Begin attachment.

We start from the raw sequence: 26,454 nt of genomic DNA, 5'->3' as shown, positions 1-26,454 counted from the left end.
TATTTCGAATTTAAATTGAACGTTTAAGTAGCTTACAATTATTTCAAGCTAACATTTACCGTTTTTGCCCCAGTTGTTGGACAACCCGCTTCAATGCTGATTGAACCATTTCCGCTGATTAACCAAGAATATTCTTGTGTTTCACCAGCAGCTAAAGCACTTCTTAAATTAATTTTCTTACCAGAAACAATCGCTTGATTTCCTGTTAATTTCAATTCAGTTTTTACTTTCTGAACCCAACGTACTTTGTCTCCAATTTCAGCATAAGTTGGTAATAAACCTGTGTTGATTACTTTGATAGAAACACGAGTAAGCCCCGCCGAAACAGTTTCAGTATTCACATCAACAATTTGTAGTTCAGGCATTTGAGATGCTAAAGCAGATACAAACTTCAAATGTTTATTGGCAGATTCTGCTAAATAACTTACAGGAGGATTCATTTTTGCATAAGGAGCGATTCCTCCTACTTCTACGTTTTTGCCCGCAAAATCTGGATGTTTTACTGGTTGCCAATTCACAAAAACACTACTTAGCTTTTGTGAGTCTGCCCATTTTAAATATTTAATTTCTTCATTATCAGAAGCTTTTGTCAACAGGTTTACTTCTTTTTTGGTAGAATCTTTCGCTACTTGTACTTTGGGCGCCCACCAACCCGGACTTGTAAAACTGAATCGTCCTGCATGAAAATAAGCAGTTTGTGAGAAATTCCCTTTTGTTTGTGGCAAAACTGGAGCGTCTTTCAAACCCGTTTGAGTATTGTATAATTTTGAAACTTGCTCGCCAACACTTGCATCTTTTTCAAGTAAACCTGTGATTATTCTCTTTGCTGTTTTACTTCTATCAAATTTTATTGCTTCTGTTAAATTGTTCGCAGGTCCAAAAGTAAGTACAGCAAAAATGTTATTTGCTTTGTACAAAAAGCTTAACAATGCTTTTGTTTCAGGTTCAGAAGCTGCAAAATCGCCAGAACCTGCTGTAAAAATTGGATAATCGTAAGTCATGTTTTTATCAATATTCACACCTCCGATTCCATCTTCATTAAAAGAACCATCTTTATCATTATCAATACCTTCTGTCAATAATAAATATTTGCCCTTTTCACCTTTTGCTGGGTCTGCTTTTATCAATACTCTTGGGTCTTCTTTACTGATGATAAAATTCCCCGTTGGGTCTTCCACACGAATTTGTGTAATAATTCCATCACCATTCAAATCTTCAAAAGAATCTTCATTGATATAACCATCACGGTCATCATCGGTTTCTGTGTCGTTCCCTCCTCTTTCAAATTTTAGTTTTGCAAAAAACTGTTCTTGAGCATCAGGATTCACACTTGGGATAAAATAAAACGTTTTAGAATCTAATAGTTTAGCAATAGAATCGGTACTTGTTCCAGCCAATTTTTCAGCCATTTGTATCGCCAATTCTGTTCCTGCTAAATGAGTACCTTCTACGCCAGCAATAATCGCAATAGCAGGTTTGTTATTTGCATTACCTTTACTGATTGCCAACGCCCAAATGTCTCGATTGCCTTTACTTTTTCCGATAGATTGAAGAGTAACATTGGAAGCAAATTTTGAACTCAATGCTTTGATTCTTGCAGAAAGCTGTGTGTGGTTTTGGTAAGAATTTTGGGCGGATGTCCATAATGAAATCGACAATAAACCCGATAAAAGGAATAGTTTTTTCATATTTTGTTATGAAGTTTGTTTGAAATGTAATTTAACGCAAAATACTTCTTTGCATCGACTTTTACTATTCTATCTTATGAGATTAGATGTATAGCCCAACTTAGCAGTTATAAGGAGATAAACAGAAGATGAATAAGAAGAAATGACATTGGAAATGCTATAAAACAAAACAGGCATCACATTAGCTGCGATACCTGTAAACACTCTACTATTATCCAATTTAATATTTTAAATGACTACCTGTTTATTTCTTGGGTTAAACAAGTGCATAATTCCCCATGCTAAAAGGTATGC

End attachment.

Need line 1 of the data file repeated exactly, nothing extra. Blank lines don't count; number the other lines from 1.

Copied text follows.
We start from the raw sequence: 26,454 nt of genomic DNA, 5'->3' as shown, positions 1-26,454 counted from the left end.